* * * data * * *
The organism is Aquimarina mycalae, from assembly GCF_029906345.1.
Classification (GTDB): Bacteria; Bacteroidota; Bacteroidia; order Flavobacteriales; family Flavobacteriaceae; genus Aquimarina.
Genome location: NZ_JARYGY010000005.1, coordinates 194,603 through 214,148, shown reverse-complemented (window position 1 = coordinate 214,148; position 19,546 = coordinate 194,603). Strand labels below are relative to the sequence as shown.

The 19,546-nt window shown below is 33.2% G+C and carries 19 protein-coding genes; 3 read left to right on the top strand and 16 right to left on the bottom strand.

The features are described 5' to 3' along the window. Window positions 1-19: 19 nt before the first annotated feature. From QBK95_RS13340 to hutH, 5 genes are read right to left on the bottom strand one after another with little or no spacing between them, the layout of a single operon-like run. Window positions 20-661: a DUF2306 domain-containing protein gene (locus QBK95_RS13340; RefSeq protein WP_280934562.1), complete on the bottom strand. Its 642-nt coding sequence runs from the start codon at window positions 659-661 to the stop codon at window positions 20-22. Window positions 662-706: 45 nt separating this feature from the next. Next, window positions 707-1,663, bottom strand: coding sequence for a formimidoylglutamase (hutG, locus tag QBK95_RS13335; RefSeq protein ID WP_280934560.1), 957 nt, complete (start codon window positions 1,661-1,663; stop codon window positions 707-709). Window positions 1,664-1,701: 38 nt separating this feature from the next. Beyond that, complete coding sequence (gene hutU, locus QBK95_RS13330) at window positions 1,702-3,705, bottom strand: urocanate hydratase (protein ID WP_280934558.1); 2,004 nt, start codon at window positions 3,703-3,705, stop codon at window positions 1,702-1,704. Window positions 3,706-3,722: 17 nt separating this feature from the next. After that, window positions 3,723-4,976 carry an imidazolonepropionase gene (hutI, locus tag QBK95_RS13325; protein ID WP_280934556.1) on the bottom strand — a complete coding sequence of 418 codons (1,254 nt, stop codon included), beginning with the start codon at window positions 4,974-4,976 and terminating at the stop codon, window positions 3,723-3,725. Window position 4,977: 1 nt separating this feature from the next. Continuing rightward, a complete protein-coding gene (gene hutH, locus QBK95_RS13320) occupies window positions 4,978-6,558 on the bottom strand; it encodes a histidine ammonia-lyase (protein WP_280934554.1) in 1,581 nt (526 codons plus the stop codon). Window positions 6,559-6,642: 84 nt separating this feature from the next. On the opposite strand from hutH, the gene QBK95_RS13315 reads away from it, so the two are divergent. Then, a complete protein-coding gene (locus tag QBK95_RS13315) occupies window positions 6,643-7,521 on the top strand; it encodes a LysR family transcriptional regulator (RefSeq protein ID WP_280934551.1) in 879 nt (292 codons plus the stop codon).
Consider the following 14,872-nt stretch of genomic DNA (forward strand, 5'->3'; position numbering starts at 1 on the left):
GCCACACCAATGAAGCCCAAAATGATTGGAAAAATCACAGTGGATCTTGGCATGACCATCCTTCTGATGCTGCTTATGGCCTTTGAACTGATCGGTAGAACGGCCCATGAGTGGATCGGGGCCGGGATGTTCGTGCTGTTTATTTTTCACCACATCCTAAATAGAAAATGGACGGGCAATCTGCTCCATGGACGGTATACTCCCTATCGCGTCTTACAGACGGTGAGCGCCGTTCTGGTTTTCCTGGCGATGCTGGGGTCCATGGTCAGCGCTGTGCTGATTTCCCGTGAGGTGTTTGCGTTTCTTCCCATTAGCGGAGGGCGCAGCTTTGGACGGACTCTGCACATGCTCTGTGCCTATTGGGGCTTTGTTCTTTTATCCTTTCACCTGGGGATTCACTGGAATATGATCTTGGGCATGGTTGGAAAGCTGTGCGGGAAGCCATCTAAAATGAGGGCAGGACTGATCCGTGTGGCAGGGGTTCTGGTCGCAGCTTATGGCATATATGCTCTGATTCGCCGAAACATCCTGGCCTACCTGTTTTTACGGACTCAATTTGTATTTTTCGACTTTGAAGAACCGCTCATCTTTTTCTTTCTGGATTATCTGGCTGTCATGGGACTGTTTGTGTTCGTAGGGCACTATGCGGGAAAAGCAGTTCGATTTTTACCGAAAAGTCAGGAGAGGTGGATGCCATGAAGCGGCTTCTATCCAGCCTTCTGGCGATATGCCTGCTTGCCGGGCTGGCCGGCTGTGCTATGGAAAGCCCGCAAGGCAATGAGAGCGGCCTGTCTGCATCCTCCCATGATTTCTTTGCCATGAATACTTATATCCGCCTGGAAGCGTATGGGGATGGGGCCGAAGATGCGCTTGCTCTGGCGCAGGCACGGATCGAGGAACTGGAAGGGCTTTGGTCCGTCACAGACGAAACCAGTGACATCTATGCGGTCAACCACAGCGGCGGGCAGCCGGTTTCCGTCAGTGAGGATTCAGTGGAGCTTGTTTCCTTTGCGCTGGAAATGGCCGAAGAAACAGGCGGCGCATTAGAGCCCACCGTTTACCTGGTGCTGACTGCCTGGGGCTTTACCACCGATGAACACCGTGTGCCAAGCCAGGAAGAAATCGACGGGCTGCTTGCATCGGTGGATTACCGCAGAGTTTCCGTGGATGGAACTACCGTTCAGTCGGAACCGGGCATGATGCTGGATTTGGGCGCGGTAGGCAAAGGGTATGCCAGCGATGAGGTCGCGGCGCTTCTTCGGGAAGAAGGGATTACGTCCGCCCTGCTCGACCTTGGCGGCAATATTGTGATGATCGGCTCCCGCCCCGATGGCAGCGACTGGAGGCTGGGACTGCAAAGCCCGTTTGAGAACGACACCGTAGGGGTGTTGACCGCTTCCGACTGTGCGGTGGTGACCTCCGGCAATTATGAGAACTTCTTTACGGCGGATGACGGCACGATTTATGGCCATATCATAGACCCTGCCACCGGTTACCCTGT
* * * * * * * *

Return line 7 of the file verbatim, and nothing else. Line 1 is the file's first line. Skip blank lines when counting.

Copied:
GCCACACCAATGAAGCCCAAAATGATTGGAAAAATCACAGTGGATCTTGGCATGACCATCCTTCTGATGCTGCTTATGGCCTTTGAACTGATCGGTAGAACGGCCCATGAGTGGATCGGGGCCGGGATGTTCGTGCTGTTTATTTTTCACCACATCCTAAATAGAAAATGGACGGGCAATCTGCTCCATGGACGGTATACTCCCTATCGCGTCTTACAGACGGTGAGCGCCGTTCTGGTTTTCCTGGCGATGCTGGGGTCCATGGTCAGCGCTGTGCTGATTTCCCGTGAGGTGTTTGCGTTTCTTCCCATTAGCGGAGGGCGCAGCTTTGGACGGACTCTGCACATGCTCTGTGCCTATTGGGGCTTTGTTCTTTTATCCTTTCACCTGGGGATTCACTGGAATATGATCTTGGGCATGGTTGGAAAGCTGTGCGGGAAGCCATCTAAAATGAGGGCAGGACTGATCCGTGTGGCAGGGGTTCTGGTCGCAGCTTATGGCATATATGCTCTGATTCGCCGAAACATCCTGGCCTACCTGTTTTTACGGACTCAATTTGTATTTTTCGACTTTGAAGAACCGCTCATCTTTTTCTTTCTGGATTATCTGGCTGTCATGGGACTGTTTGTGTTCGTAGGGCACTATGCGGGAAAAGCAGTTCGATTTTTACCGAAAAGTCAGGAGAGGTGGATGCCATGAAGCGGCTTCTATCCAGCCTTCTGGCGATATGCCTGCTTGCCGGGCTGGCCGGCTGTGCTATGGAAAGCCCGCAAGGCAATGAGAGCGGCCTGTCTGCATCCTCCCATGATTTCTTTGCCATGAATACTTATATCCGCCTGGAAGCGTATGGGGATGGGGCCGAAGATGCGCTTGCTCTGGCGCAGGCACGGATCGAGGAACTGGAAGGGCTTTGGTCCGTCACAGACGAAACCAGTGACATCTATGCGGTCAACCACAGCGGCGGGCAGCCGGTTTCCGTCAGTGAGGATTCAGTGGAGCTTGTTTCCTTTGCGCTGGAAATGGCCGAAGAAACAGGCGGCGCATTAGAGCCCACCGTTTACCTGGTGCTGACTGCCTGGGGCTTTACCACCGATGAACACCGTGTGCCAAGCCAGGAAGAAATCGACGGGCTGCTTGCATCGGTGGATTACCGCAGAGTTTCCGTGGATGGAACTACCGTTCAGTCGGAACCGGGCATGATGCTGGATTTGGGCGCGGTAGGCAAAGGGTATGCCAGCGATGAGGTCGCGGCGCTTCTTCGGGAAGAAGGGATTACGTCCGCCCTGCTCGACCTTGGCGGCAATATTGTGATGATCGGCTCCCGCCCCGATGGCAGCGACTGGAGGCTGGGACTGCAAAGCCCGTTTGAGAACGACACCGTAGGGGTGTTGACCGCTTCCGACTGTGCGGTGGTGACCTCCGGCAATTATGAGAACTTCTTTACGGCGGATGACGGCACGATTTATGGCCATATCATAGACCCTGCCACCGGTTACCCTGT